Hollywood has helped build a heavily weighted view of living in Italy. While I liked “Under the Tuscan Sun” (Diane Lane is one of my favorite actors) for the sheer entertainment value, I found it a bit sugar-coated (unlike the book). Yes, there were hurdles and tests for Frances, but still it all happened just a little too magically – thanks to the Hollywood “spin” to make sure audiences walked away satisfied. Don’t get me wrong, there is a LOT of magic to be experienced when you live here, but there is also a lot of red tape and bureaucracy, and laws change frequently and unexpectedly. I’ve found things that seemed to be a “no-brainer” in the U.S. to be quite difficult here. For example, the Italian postal service is incredibly unreliable and unpredictable. If you want to raise your estimation of the U.S. Postal Service significantly, just come to Italy and try to post a letter back to the States.
A blue-themed restaurant just in front of the Pantheon in Rome.
You might think I’m trying to scare you away. I’m not. I’m just a big believer in due diligence and full disclosure when it comes to factors that can influence a major life decision. Italy IS an amazingly beautiful and endearing country, for countless reasons. However, many people make the move here, only to feel sideswiped by the non-romantic practicalities of living here. Disillusioned, they retrench and head home. I’d hate for that to happen to you.
All the hard work associated with making Italy my home has been worth it, thus far. My heart has been in it from the get-go, and I felt reasonably prepared with the intestinal fortitude needed to deal with a long list of logistics and regulations.
So, here’s my advice based on my experience and my personality, starting with #1, which is….
Have a dream, but pair it with a well-thought out plan.
When The Secret came out, a lot of people thought they only had to dream, and imagine something happening. I believe that is only half of the formula. The other half is the hard work of researching, planning AND doing. Do a vision board (I did) if that helps, and make a list of the details of your ideal life in Italy. Then, start a notebook, and research all the requirements of getting residency (or a long-term stay permit – a permesso di soggiorno), and all the practicalities of living in Italy once you have arrived. There are several good websites with information for potential expats, but I felt like I had to wade through information that didn’t pertain to my particular situation. I needed to know what living in Italy would mean for an American, not for an EU citizen. Believe me, there are some big differences.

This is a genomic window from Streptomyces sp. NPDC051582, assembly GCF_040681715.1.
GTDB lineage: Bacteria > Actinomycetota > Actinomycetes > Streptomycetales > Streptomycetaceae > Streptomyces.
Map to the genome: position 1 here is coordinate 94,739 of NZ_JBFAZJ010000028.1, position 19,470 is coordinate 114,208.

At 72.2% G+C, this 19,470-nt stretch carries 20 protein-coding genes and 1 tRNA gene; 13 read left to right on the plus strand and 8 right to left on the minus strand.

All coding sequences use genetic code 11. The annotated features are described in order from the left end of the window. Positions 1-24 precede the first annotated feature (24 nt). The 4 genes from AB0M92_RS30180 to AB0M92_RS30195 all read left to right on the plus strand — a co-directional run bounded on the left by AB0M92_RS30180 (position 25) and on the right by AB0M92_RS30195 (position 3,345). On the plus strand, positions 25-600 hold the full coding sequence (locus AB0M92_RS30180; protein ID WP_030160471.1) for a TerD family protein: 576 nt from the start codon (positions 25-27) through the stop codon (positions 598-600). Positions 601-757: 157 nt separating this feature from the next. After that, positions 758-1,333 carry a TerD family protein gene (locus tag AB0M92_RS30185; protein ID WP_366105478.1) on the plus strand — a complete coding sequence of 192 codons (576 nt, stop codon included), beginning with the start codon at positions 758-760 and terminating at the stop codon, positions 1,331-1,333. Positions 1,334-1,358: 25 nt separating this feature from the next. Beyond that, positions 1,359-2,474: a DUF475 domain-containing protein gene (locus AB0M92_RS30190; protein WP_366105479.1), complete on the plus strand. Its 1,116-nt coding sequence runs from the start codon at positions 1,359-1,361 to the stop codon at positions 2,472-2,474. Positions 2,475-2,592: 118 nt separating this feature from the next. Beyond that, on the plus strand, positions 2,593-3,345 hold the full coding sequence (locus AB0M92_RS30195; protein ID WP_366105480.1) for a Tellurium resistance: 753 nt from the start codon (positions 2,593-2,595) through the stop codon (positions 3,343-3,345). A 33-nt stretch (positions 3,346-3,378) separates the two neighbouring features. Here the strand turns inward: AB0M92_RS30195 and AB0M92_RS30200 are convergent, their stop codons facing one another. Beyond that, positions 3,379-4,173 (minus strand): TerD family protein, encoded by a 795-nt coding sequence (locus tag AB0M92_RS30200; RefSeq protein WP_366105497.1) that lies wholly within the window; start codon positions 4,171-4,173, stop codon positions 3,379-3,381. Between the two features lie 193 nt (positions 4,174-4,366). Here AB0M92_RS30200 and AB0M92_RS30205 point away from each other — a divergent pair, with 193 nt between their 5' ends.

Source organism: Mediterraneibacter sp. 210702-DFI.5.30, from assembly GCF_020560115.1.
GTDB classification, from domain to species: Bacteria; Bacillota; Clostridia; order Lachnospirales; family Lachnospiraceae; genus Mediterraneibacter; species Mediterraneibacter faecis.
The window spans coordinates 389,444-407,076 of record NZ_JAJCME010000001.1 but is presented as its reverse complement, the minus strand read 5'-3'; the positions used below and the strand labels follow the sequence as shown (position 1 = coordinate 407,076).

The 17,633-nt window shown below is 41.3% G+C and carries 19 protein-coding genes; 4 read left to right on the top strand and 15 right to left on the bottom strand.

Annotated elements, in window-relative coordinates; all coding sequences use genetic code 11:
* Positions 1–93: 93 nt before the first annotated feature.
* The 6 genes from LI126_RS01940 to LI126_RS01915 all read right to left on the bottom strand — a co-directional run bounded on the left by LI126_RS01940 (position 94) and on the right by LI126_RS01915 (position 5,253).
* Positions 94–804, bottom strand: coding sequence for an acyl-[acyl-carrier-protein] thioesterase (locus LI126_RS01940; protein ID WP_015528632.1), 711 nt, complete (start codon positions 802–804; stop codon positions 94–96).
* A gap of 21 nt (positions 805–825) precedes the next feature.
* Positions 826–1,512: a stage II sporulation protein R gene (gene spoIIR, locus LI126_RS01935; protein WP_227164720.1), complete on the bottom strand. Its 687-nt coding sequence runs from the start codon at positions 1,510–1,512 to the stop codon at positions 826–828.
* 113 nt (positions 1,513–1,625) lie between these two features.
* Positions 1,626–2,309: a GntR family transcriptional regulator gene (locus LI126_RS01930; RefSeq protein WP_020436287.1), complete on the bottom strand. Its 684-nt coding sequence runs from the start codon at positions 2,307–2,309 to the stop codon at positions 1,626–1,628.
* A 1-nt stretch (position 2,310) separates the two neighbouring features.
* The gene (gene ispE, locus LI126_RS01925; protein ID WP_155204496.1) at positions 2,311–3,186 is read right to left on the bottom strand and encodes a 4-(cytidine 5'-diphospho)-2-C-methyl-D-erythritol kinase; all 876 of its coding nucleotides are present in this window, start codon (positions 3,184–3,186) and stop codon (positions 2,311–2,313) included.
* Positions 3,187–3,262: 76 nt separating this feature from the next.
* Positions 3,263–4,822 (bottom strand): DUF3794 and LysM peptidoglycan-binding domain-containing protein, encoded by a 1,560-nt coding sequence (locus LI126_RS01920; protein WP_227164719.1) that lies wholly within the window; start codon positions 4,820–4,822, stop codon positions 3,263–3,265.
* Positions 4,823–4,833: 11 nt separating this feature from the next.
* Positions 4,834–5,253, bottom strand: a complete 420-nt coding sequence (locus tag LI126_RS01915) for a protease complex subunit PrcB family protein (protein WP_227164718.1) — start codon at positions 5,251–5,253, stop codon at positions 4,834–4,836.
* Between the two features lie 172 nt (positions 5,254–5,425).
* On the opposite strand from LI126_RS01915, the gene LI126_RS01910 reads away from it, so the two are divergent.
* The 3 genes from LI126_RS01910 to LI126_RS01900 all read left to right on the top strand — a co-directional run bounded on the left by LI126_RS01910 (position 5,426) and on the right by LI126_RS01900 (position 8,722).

God, I love coffee, and Italy is paradise for me in this regard. On one hand, I pass up (most of the time) pizza, bread and pasta, because I am one of those crazy low-carb critters (it really works for me). If I passed up the incredible coffee here also…well, that just wouldn’t be right.
Having just returned from a brief trip to the States, and after having to depend on Starbucks for my daily “fixes”, I’m delighted to be back in coffee-Utopia. I had brunch at a great bakery while visiting South Carolina. The food was exceptional but I found the “American” coffee so foul that I was shocked something so awful would be served and consumed without a mass protest. How people could drink that stuff without wincing was beyond me.
You’re thinking I’m some kind of stuck-up coffee snob now, right? Think what you may, but the Italians have trained me to appreciate REALLY good coffee. And you can find it almost anywhere in Italy. My dear friend Arun, who has also spent ample time in Italy, and I often remark about the exceptional quality of a coffee or cappuccino at the Auto Grill – a chain of auto and truck stops all over Italy. Stop by most truck stops and service stations in the States and you’ll usually get something that will perk you up, but it won’t make your taste buds sing. Stop by an Auto Grill for a coffee and your ire will surge realizing you’ve been cheated with most of the offerings back home.